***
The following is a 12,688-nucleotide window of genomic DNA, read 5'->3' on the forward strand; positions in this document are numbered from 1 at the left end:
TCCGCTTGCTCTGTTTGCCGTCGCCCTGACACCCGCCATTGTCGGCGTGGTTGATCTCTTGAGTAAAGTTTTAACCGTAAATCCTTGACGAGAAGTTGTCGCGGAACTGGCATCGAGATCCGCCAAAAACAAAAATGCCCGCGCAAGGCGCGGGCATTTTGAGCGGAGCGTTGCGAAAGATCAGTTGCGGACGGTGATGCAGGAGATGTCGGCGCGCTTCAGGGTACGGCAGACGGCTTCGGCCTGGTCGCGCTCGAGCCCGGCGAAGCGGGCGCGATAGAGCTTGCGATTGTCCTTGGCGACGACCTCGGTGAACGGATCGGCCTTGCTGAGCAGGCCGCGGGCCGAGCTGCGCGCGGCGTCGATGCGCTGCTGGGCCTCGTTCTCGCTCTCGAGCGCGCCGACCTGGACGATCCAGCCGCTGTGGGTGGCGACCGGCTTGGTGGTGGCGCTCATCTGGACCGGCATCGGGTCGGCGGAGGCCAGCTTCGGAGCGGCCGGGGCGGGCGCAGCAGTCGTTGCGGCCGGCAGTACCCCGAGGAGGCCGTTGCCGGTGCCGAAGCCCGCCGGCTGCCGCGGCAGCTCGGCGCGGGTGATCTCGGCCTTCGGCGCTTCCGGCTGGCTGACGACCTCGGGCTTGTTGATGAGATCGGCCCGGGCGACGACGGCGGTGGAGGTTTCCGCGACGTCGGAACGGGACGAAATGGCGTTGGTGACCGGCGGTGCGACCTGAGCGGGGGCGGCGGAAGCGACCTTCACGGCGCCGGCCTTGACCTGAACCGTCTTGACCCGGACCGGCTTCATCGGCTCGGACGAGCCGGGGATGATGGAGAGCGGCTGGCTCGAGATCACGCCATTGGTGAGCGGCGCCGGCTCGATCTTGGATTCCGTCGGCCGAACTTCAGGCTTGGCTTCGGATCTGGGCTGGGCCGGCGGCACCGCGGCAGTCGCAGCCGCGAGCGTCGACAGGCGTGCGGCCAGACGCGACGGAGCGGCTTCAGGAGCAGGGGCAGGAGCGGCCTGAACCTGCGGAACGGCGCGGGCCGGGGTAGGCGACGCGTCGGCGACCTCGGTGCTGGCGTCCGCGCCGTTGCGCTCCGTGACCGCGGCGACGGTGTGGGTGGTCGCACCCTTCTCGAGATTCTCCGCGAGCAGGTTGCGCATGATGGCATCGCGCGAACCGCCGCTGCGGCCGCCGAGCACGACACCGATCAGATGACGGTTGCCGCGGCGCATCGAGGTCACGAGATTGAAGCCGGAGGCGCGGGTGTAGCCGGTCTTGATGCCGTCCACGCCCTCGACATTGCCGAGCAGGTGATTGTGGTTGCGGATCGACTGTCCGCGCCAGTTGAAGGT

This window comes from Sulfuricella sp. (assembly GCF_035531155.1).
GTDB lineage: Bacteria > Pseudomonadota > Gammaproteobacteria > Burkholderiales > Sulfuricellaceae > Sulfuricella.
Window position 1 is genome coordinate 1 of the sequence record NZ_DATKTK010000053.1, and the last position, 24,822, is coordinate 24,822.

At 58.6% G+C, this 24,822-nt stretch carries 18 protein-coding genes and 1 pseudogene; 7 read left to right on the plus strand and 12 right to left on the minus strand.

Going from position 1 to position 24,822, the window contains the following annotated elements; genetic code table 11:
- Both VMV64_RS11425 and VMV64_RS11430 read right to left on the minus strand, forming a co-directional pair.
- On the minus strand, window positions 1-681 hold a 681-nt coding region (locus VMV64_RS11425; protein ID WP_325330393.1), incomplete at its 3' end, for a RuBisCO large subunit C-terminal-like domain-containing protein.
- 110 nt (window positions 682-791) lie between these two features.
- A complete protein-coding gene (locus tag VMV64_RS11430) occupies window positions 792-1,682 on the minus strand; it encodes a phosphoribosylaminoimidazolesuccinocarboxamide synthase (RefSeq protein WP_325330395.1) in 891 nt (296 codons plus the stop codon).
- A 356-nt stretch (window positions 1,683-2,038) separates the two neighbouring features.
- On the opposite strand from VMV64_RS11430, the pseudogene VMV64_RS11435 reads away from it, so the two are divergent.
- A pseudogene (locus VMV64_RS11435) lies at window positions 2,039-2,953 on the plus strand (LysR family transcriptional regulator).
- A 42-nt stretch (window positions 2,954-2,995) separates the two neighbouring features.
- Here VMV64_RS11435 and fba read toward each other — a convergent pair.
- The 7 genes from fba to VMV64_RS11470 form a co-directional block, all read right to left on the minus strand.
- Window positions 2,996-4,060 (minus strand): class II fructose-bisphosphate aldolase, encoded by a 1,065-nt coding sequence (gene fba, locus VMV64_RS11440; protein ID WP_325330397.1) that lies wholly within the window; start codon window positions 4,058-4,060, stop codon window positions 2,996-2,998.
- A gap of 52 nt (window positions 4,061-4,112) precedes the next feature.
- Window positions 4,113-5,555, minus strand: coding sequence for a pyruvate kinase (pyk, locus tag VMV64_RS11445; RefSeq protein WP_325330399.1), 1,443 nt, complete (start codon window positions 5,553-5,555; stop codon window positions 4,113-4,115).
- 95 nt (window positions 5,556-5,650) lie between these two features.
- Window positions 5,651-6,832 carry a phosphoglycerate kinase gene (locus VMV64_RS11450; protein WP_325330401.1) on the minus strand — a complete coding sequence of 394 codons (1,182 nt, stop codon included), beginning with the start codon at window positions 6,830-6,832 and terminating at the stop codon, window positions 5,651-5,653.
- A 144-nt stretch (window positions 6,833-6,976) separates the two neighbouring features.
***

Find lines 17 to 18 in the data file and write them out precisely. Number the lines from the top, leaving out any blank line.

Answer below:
- The 7 genes from fba to VMV64_RS11470 form a co-directional block, all read right to left on the minus strand.
- Window positions 2,996-4,060 (minus strand): class II fructose-bisphosphate aldolase, encoded by a 1,065-nt coding sequence (gene fba, locus VMV64_RS11440; protein ID WP_325330397.1) that lies wholly within the window; start codon window positions 4,058-4,060, stop codon window positions 2,996-2,998.